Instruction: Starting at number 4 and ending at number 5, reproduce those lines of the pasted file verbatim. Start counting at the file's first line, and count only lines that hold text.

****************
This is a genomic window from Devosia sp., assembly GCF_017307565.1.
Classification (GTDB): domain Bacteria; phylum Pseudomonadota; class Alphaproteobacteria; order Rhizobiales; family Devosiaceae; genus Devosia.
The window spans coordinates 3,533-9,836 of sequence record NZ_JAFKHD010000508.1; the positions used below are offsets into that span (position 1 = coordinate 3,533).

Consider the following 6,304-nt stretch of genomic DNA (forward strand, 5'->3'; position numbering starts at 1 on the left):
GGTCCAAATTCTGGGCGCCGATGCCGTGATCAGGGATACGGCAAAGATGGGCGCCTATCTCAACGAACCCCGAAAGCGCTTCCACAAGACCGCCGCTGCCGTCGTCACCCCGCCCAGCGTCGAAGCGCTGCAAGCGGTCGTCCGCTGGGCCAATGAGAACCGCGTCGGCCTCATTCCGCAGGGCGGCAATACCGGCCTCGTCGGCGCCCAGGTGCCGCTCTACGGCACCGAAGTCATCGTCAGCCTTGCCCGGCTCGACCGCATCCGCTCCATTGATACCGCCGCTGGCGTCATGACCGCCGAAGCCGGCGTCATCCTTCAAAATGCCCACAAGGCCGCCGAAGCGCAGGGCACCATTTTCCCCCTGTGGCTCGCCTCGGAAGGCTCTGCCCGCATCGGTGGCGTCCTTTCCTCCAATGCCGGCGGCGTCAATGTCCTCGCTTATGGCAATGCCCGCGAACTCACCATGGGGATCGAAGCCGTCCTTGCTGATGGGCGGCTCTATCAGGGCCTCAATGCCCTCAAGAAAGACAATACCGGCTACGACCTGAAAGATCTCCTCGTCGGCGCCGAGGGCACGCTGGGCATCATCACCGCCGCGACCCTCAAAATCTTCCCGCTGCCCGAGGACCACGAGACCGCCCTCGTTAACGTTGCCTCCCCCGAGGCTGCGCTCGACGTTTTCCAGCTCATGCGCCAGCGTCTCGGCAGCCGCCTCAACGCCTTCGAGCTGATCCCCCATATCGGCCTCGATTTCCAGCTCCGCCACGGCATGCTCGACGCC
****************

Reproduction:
Consider the following 6,304-nt stretch of genomic DNA (forward strand, 5'->3'; position numbering starts at 1 on the left):
GGTCCAAATTCTGGGCGCCGATGCCGTGATCAGGGATACGGCAAAGATGGGCGCCTATCTCAACGAACCCCGAAAGCGCTTCCACAAGACCGCCGCTGCCGTCGTCACCCCGCCCAGCGTCGAAGCGCTGCAAGCGGTCGTCCGCTGGGCCAATGAGAACCGCGTCGGCCTCATTCCGCAGGGCGGCAATACCGGCCTCGTCGGCGCCCAGGTGCCGCTCTACGGCACCGAAGTCATCGTCAGCCTTGCCCGGCTCGACCGCATCCGCTCCATTGATACCGCCGCTGGCGTCATGACCGCCGAAGCCGGCGTCATCCTTCAAAATGCCCACAAGGCCGCCGAAGCGCAGGGCACCATTTTCCCCCTGTGGCTCGCCTCGGAAGGCTCTGCCCGCATCGGTGGCGTCCTTTCCTCCAATGCCGGCGGCGTCAATGTCCTCGCTTATGGCAATGCCCGCGAACTCACCATGGGGATCGAAGCCGTCCTTGCTGATGGGCGGCTCTATCAGGGCCTCAATGCCCTCAAGAAAGACAATACCGGCTACGACCTGAAAGATCTCCTCGTCGGCGCCGAGGGCACGCTGGGCATCATCACCGCCGCGACCCTCAAAATCTTCCCGCTGCCCGAGGACCACGAGACCGCCCTCGTTAACGTTGCCTCCCCCGAGGCTGCGCTCGACGTTTTCCAGCTCATGCGCCAGCGTCTCGGCAGCCGCCTCAACGCCTTCGAGCTGATCCCCCATATCGGCCTCGATTTCCAGCTCCGCCACGGCATGCTCGACGCC